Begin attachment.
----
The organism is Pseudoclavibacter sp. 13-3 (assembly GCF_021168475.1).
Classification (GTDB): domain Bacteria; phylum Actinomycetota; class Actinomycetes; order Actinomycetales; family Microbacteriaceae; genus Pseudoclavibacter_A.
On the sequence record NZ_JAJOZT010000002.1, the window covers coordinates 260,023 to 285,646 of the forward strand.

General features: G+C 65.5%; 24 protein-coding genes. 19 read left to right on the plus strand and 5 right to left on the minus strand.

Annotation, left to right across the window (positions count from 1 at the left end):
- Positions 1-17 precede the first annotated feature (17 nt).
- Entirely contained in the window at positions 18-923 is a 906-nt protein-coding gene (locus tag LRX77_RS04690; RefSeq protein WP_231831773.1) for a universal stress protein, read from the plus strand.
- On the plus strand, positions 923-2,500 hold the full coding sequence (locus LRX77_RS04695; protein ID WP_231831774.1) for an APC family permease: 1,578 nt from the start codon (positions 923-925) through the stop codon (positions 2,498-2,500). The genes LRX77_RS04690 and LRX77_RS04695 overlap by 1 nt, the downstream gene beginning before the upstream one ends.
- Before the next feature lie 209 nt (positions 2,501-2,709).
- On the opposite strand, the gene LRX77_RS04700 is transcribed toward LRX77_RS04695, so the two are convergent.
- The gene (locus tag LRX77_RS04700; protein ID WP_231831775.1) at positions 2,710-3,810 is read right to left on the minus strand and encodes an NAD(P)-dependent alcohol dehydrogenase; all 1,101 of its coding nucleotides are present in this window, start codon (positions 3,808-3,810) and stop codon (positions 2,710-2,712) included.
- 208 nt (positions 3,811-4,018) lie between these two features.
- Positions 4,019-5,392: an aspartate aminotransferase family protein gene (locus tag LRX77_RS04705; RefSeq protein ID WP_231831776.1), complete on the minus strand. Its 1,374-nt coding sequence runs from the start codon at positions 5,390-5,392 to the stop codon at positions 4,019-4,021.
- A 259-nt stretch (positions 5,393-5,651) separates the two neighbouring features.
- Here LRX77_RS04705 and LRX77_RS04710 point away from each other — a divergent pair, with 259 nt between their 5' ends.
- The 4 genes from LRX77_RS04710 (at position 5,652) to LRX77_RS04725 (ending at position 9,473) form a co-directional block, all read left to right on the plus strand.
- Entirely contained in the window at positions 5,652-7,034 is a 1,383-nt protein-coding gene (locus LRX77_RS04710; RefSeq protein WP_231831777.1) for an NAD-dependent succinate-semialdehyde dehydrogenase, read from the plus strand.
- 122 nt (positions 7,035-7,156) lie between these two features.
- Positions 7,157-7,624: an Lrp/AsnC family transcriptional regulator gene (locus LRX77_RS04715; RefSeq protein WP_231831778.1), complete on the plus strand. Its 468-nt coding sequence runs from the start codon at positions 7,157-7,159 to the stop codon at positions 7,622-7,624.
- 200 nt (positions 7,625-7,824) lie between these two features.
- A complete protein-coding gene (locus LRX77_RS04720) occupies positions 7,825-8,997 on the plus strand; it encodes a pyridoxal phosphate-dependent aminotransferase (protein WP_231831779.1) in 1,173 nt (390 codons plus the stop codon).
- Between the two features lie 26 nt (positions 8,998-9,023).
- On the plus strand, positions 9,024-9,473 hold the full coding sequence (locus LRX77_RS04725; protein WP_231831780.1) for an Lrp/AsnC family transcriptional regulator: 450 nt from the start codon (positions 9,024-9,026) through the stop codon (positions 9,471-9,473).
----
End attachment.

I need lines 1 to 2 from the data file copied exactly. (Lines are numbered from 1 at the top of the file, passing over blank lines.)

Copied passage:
The organism is Pseudoclavibacter sp. 13-3 (assembly GCF_021168475.1).
Classification (GTDB): domain Bacteria; phylum Actinomycetota; class Actinomycetes; order Actinomycetales; family Microbacteriaceae; genus Pseudoclavibacter_A.